About Cliff's Work
Cliff Brangwynne is a biophysical engineer who seeks to understand intracellular organization and its critical role in biological form and (dys)function. It has long been asserted that processes that drive cellular development—such as protein synthesis, energy production, cell cycle control, and waste degradation—require compartmentalization into membrane-bounded organelles. Brangwynne’s research focuses on the less well-understood membraneless organelles—loose assemblies of proteins and nucleic acids that are not enveloped by a lipid membrane.
Using the principles of soft matter physics and cell biology, Brangwynne's work has determined that the organization of membraneless organelles is achieved through phase transitions. These liquid-liquid partitioning events are akin to oil separating from water—differences in viscosity, surface tension, and other properties allow liquids to coexist in distinct phases without mixing. Brangwynne is developing methods to further explore the mechanisms and implications of liquid phase transitions associated with such bodies as P-granules, Cajal Bodies, and nucleoli. He used changes in cell volume and variances in nucleolar protein concentration that happen during organismal development to study the dynamics of liquid phase partitioning of nucleoli, which are important for regulating gene expression. More recently, he created an approach using light-sensitive proteins that enables precise spatiotemporal control over liquid phase separation of intracellular liquid droplets both in vitro and in living cells.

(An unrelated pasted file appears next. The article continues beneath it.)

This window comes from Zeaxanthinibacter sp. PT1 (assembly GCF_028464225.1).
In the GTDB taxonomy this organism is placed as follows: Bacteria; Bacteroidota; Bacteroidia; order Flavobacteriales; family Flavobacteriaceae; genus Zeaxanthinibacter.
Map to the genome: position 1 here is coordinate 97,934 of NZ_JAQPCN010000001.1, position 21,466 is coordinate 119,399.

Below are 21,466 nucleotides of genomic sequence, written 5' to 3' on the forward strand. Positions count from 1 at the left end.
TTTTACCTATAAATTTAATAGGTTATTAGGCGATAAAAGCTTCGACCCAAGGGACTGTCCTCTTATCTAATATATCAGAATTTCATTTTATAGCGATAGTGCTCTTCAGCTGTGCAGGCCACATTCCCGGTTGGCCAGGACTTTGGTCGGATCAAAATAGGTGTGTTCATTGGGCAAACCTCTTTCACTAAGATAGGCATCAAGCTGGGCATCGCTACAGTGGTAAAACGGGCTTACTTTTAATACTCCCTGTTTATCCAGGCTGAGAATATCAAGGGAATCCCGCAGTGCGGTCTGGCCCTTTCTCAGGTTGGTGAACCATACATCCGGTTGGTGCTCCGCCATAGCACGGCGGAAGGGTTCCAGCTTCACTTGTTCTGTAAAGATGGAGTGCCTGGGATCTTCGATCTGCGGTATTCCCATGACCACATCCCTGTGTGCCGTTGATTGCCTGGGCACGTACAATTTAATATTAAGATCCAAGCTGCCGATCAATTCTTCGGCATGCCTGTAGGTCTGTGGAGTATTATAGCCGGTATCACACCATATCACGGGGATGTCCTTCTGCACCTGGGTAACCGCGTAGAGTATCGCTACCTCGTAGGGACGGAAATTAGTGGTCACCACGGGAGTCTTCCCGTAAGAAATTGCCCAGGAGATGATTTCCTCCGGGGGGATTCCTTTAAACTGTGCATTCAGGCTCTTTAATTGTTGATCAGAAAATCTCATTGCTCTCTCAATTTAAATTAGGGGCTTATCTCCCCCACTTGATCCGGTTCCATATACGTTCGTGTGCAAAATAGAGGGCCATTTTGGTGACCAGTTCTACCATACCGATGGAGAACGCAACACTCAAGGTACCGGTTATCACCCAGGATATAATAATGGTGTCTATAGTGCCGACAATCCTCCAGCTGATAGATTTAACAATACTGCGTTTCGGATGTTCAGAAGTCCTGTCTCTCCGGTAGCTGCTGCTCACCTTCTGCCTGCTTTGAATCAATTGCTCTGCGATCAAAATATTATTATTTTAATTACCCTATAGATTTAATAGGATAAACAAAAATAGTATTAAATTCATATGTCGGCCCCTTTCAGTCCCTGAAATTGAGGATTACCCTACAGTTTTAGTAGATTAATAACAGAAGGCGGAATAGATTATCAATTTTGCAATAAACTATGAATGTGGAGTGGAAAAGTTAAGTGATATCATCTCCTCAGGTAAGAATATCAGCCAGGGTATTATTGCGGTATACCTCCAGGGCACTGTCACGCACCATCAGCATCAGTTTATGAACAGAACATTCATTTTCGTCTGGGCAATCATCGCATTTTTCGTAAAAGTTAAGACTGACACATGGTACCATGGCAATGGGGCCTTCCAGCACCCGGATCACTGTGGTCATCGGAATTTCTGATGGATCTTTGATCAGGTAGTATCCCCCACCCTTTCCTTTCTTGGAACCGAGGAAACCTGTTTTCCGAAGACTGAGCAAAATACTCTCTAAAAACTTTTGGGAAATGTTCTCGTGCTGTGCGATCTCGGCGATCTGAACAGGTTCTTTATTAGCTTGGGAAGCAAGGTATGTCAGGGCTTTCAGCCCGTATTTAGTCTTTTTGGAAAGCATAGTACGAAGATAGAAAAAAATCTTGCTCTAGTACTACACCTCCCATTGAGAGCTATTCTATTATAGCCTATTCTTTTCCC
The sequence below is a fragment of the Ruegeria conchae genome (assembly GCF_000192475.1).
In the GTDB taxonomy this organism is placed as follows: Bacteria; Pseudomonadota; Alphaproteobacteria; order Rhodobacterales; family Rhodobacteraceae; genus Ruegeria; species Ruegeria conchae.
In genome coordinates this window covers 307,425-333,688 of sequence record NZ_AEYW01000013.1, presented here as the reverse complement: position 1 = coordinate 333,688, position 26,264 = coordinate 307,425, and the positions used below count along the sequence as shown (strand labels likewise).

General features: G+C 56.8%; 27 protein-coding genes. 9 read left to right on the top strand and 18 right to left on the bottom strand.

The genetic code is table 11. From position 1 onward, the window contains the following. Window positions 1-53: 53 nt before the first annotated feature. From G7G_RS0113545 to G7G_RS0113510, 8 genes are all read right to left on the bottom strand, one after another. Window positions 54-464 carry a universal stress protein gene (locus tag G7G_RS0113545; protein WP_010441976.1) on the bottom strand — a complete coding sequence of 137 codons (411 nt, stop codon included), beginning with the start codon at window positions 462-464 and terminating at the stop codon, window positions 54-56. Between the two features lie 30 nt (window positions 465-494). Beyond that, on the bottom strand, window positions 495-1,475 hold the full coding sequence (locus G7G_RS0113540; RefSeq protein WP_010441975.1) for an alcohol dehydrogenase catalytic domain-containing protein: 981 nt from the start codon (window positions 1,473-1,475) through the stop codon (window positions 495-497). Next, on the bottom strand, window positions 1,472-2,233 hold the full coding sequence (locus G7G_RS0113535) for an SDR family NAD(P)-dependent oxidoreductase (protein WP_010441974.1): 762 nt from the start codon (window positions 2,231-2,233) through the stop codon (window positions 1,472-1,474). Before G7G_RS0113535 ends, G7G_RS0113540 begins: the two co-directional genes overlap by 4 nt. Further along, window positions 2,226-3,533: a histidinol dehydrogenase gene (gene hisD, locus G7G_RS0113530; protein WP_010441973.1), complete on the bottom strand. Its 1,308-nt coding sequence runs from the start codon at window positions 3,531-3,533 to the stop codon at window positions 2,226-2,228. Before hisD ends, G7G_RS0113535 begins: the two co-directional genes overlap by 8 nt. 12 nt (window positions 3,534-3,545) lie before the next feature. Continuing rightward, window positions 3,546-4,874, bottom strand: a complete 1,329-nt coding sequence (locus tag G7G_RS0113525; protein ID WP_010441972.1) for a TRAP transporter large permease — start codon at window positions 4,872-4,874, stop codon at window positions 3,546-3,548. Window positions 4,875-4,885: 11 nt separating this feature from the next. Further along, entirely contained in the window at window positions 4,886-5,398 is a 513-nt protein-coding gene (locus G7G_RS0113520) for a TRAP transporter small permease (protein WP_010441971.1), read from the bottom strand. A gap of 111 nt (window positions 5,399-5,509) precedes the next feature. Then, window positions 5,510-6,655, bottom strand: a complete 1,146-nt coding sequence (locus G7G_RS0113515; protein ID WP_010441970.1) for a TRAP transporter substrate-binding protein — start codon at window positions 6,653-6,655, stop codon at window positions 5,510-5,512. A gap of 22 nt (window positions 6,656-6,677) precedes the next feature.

Brangwynne’s findings have opened a host of new research avenues, as membraneless biological phase separation is being found in an ever-increasing variety of cellular settings, and his investigations of the critical role compartmentalization plays in intracellular events has the potential to shed light on biochemical malfunctions that can lead to disease.
(Adapted from 2018 Macarthur Foundation Biography of Cliff)
Cliff Brangwynne received a B.S. in Materials Science & Engineering from Carnegie Mellon University (2001) and a Ph.D. in Applied Physics from Harvard University (2007). He was a postdoctoral researcher at the Max Planck Institute of Molecular Cell Biology and Genetics and the Max Planck Institute for the Physics of Complex Systems from 2007 to 2010, prior to joining the faculty of Princeton University in 2011, where he is currently a Professor in the Department of Chemical and Biological Engineering, and an Investigator at the Howard Hughes Medical Institute. He is the recipient of numerous awards including a Searle Scholar, NSF CAREER Award, NIH New Innovator, ASCB Emerging Leader, Sloan Fellow, and Macarthur Fellow. His articles have appeared in such scientific journals as Cell, Proceedings of the National Academy of Sciences, Science, Nature Physics, and the Journal of Cell Biology, among others.